Lately, I have been thinking a lot about my mother. My wife and children call her Nana, having stayed in the UK for a while, and having brought back that name with her. My mum has always been a humble person who likes working in the background. But she has been a powerful force to reckon with in my life. As way back as I can remember, I can see her warm smile on her face. And I see her praying and singing all the time. She is my nest whisperer. She has a nurturing spirit that put a sail on my boat, and slipped in an anchor too for any stormy weather of life.
When I was young, I used to be fascinated with ants, beetles, grasshoppers, bees – both honey, carpenter, bumblebees, hornets, wasps, birds, fish, frogs, tadpoles, crabs and other small creatures. I loved rivers, brooks, streams, pools and dams. I was fascinated by trees, shrubs, flowers, grass and fruits. And mountains always spoke to me. I tried keeping the animals alive, and later on started keeping a collection of preserved beetles. I got bitten, stung, and pinched many a time but this did not put me off. I even tried to start an anthill of flying ants with my old friend Chifundo Luphale. His pair of ants survived, but mine died because I had compacted the soil too much. Then I was into planting trees, fruit trees especially. I am told that wherever I could find a piece of soil, I would plant something. Some of those trees are still standing to this very day. And who got to support all these projects? My mum. She was there to help provide boxes, containers, safe corners, anti-inflammatory creams, and quick rushes to the hospital when things turned south.
One day, when I was in junior primary school, she came home with a sealed envelope that had little holes perforated on each side. When I opened it I found one giant grasshopper that had been caught at her office. She knew I was particular about the general health of each animal I handled, and this one was intact. All the legs were there. Grasshoppers tend to detach their hind legs when trying to fight out of a situation. This one was perfect. I think its inside wings were tinged red. These were very rare and most difficult to catch. I proceeded to build a roomy house for it, and provided only the freshest vegetables, including its favourite, cabbage. That day my mum became a connoisseur of all things with refined taste. Later on, I released the hopper. I always enjoyed releasing them back into their ecosystem.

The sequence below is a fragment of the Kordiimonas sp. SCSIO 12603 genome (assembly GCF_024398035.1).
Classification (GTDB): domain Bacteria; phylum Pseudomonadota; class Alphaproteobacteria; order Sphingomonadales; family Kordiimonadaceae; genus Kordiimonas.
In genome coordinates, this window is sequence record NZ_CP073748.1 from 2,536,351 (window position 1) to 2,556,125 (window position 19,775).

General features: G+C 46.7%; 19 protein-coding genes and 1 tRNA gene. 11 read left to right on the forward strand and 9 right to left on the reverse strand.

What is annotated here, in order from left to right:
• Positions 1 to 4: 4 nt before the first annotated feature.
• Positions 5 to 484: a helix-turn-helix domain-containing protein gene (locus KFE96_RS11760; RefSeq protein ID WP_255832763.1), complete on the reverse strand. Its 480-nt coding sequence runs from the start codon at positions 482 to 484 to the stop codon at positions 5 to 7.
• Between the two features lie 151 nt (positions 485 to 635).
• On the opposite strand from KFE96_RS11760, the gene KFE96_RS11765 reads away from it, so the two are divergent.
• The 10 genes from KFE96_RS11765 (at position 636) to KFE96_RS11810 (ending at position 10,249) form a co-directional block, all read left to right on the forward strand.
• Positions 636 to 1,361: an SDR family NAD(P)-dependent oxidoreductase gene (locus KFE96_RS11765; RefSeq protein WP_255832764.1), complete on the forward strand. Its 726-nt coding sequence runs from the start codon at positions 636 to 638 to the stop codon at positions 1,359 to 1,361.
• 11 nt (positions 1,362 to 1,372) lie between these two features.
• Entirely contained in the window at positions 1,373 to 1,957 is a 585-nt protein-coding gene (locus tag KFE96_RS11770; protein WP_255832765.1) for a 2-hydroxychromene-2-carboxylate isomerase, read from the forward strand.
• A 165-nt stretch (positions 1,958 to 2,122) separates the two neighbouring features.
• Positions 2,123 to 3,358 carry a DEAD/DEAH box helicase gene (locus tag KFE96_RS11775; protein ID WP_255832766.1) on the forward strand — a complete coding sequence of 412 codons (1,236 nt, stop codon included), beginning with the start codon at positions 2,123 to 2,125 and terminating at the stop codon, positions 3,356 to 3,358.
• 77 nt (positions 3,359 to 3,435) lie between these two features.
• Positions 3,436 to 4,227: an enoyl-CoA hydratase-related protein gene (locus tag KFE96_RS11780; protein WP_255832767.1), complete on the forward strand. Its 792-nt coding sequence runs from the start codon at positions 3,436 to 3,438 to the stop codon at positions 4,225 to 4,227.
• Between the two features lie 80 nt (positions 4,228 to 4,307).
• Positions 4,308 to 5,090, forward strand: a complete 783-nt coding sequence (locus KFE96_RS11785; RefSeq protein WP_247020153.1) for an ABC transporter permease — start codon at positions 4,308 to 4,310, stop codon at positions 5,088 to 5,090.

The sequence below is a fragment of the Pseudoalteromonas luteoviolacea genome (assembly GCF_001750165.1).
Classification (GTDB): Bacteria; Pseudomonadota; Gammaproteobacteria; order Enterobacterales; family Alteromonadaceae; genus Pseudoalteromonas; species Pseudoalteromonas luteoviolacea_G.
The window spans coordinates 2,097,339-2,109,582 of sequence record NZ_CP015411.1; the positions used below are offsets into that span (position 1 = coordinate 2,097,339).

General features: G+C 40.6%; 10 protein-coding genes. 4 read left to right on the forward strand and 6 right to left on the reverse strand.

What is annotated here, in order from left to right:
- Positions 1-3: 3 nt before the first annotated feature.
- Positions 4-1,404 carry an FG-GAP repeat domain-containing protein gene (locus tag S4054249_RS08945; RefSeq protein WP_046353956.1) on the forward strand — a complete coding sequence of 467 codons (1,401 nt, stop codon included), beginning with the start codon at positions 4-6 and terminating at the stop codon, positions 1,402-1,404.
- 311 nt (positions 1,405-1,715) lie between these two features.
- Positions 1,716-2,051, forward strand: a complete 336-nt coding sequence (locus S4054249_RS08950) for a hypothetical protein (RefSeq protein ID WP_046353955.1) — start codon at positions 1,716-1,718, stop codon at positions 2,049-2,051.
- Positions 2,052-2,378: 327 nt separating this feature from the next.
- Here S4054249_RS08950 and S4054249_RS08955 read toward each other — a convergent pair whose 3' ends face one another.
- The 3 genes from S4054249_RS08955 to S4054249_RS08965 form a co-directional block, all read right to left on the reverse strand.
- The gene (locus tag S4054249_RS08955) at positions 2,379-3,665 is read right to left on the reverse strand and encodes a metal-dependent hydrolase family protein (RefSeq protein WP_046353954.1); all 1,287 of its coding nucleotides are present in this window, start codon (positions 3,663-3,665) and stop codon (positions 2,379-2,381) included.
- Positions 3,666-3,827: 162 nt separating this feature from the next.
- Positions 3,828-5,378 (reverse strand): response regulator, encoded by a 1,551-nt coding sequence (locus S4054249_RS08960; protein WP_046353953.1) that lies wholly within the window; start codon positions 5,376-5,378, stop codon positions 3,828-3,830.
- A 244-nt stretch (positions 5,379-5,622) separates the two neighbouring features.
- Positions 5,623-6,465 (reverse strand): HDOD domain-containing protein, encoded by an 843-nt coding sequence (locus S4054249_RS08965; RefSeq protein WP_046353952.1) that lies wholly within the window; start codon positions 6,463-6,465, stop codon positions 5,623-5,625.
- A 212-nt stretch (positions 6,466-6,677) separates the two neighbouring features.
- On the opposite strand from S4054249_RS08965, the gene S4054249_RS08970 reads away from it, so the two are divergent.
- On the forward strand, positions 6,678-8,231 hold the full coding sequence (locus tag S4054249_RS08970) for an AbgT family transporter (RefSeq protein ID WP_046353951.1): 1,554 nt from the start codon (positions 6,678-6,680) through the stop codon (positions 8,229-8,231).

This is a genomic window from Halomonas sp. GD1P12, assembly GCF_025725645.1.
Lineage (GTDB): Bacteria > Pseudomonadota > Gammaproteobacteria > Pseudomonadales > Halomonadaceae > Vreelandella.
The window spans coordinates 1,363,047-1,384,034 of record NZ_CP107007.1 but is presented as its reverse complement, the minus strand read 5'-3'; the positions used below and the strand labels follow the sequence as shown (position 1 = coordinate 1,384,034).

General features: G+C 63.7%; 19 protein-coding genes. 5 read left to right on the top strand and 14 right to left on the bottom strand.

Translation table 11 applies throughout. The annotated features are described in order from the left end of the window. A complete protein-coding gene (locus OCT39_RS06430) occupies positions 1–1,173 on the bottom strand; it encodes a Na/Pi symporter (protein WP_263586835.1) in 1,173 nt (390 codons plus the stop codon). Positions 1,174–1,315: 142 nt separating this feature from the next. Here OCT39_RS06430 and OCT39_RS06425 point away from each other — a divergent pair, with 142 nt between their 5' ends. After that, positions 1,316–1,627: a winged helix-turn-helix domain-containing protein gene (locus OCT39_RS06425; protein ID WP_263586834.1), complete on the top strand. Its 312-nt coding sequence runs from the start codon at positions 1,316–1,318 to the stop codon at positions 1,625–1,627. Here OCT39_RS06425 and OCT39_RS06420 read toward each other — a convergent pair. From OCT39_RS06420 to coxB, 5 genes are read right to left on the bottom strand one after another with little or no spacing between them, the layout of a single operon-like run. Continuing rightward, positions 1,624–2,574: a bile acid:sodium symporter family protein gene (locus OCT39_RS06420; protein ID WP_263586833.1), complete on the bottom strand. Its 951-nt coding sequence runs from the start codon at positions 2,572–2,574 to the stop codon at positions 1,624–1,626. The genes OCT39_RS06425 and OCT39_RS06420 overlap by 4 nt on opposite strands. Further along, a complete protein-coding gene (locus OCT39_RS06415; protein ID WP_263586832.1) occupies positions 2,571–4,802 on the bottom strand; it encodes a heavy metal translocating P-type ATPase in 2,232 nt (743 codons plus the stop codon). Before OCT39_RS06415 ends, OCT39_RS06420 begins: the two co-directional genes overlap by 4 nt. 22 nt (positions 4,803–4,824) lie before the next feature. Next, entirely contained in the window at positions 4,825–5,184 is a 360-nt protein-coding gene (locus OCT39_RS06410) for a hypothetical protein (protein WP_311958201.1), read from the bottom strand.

Then came my hunger for books. There was a lot of books at home, mostly for my dad. I have never paid attention to classwork but have always had a curious mind. I always enjoyed reading books when I was young, and my mum watered that passion. Any comic book I wanted, she’d get it for me. She provided all the science books including the ones that discussed space and possible human colonisation of the other planets and moons. I remember the bicycle tyre design of an international space station, that would be capable of housing communities with mothers, and fathers. Children were playing a football game, while floating away in space. I saw myself being part of this space community. And who fertilised all that? My mother.
Over the years, she taught me how to pray, read the Bible and sing choruses. We still sing one of the songs whenever she has paid us a visit. On top of that, she also got me a lot of discipline. And I have been told by one of my uncles that my mother was very time-conscious. This is one attribute she did not transfer to me. I have always been late, and it is only of late that I have made a turn-around and try to arrive at an appointment early. If it was transferred to me, it must have been laying idle in seed-form somewhere inside my mind.
Fast forward to the present day, I think I also got persistence from my mother. Once I am interested in one thing, I abandon everything else and follow that one thing to the end. It has not been consistent, but has repeated often enough to leave behind a pattern. She has been that type of a woman. She sets a goal, and will not relent until the goal has been accomplished. Whatever skills I may have inherited, or observed from my father, it is my mother who has nurtured them over the years, and together with my family, have produced something in me which is proving useful on my outdoor adventures.
I love you, mum and I wish you a long life ahead of you. With what you imparted on me, you have to at least see me on top of Mount Everest soon.
This is my tribute to my beloved mother. God bless her lovely soul.